Tim Martin

My plan for reopening Wetherspoon pubs

The ancient Babylonians and Hebrews would have been excellent publicans or restaurateurs, since they knew, as did John Wesley, that cleanliness was next to godliness. By prioritising mundane cleaning tasks, the number of things that can go wrong in a pub is dramatically reduced. Clean beer lines and glasses ensure good beer. And clean kitchens,

Water, sky, wind and cold

Dystopian fiction continues to throng the bookshelves, for all the world as though we weren’t living in a dystopia already, and the latest entrant to the glum-futures category is John Lanchester’s The Wall, about which much can be divined from a glossary of the capitalised nouns that throng it from the title onwards. The Wall

Commies and comics

Its Booker-longlist nomination meant that Nick Drnaso’s Sabrina (Granta, £16.99) was the comic that everyone has heard of this year, even if it’s also the one most likely to give them post-traumatic stress. Drawn in deliberately bland colours and small, often wordless panels, this story about the human aftermath of a grisly American killing takes

Highway to hell

A lingeringly strange atmosphere hangs about Benjamin Wood’s third novel, in which the settings and paraphernalia of a new wave of British weird fiction — old children’s TV series, rustic bloodletting, the starkness of the northern landscape — encroach steadily on a retrospective story of childhood murder and deceit. The setting is northern England in

Should he stay or should he go?

This remorselessly slow-moving, hazily allegorical drama about ageing and xenophobia is Jim Crace’s 12th book, and the first to appear since he announced his retirement from writing in 2013. Like much of his other work, it lays its scene in a topographical and temporal bubble of the author’s own devising, where recognisable aspects of society

A dense, angry fable

Set partly in a future surveillance society, partly in ancient Carthage and 1970s Ethiopia, partly in contemporary Greece and London and partly in the synaptic passageways of the human brain, this huge sci-fi detective novel of ideas is so eccentric, so audaciously plotted and so completely labyrinthine and bizarre that I had to put it

Unearthly powers

This delightfully good-humoured novel is the sort of genre scramble that doesn’t often work: there’s a bit of 1990s family saga, a bit of mobster crime thriller, a bit of Cold War goat-staring spy story and really quite a lot of psychic/psycho-kinetic fantasy. And yet Daryl Gregory, who won several impressive prizes a few years

Madness in Manhattan

Life has far more imagination than we do, says the epigraph from Truffaut that opens Salman Rushdie’s 12th novel — as though, these days, anyone needed reminding. Set in New York and running between the start of the Obama administration and the rise of Trump, this book about gangsterism, art, dynastic ambition, secret identities and

Self’s obsessions

This 600-page, single-paragraph novel shuttles back and forth across time between the perspectives of an elderly and confused psychiatrist, a tank commander in Iraq, an autistic computer genius, the autistic computer genius’s mother and a closeted MI6 spy who thinks his cock is talking to him — which, for this stage in Will Self’s writing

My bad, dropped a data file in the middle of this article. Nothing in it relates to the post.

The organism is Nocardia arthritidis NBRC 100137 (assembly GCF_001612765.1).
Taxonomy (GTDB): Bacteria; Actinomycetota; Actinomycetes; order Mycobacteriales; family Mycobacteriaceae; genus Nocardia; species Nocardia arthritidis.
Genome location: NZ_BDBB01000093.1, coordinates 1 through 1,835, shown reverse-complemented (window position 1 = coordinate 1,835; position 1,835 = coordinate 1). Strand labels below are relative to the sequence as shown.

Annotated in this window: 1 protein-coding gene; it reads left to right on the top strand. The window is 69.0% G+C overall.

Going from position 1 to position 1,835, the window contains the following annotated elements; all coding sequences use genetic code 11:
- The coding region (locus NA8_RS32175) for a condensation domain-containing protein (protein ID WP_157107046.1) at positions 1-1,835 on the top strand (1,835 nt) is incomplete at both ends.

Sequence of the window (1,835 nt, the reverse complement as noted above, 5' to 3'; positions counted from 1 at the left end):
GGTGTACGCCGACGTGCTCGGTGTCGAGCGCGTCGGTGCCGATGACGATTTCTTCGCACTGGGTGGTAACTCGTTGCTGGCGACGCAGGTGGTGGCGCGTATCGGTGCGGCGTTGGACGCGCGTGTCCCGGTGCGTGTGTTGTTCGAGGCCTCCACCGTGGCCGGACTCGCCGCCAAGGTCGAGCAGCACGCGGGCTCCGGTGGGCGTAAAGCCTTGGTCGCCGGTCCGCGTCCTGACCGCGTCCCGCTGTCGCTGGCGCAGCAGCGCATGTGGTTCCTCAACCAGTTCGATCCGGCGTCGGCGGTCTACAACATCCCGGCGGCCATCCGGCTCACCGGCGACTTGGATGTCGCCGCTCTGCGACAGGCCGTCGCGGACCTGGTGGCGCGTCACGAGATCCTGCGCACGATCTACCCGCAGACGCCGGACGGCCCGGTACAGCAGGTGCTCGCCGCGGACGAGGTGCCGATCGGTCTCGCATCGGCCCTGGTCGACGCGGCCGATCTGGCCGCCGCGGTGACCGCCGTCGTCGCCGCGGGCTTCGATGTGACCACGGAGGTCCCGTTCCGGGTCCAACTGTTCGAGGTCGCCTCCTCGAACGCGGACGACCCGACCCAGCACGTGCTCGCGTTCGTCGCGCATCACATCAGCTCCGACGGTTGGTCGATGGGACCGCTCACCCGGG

On the way to a lynching

Southern trees bear a strange fruit in Laird Hunt’s seventh novel, a dark historical fiction filled with dreams and visions that has one very disconcerting trick of style to play on the reader. The setting is Indiana in 1930, where a white woman called Ottie Lee Henshaw is on the way to a lynching in

The cryonics game

Cults, the desert, natural disasters. Artists, bankers, terrorists. Cash machines, food packaging, secret installations. Mediaspeak and scientific jargon. Crowds and capital. Language and death. Just as it used to be possible to play Ballard Bingo with the work of the late 20th century’s other great literary monomaniac, so Don DeLillo’s themes have remained astonishingly consistent

Foreign body count

China Miéville’s work is invariably clever, inevitably dense and usually interwoven with hard-left political and social concerns, but its author rarely loses sight of the delightfully mind-warping possibilities of his chosen genres. Last year’s story collection, Three Moments of an Explosion, offered brief slices of imaginary futures in which icebergs floated above London streets, archaeologists

The atheist delusion

Dan Rhodes apparently had trouble finding a publisher for this short novel, and it’s possible to envisage a certain amount of sorrowful head-shaking in legal departments at its theme. In the dead of winter, accompanied by his long-suffering ‘male secretary’ Smee, a ‘thrice-married evolutionary biologist’ named Richard Dawkins gets stranded in rural England while en

Two serious ladies

‘You understand, Lenú, what happens to people: we have too much stuff inside and it swells us, breaks us.’ The line comes from the third of Elena Ferrante’s Neapolitan novels, but it offers a fair summary of a sequence that concludes in this fourth volume. Set in Italy between the 1950s and the present, and

Things left undead

In the afterword to this sixth book, Aleksandar Hemon dedicates a word of thanks to his agent for keeping a straight face ‘when I told her I’d written a book she’d known nothing about’. I doubt she kept it for long, because one of the many ways in which The Making of Zombie Wars differs

LA runs riot

Ryan Gattis’s novel All Involved is set in South Central Los Angeles in 1992, during the riots that began after four white police officers were acquitted of beating the black taxi-driver Rodney King. The inadvertent coup that the book’s publishers have scored by bringing it out in the wake of the Baltimore and Ferguson riots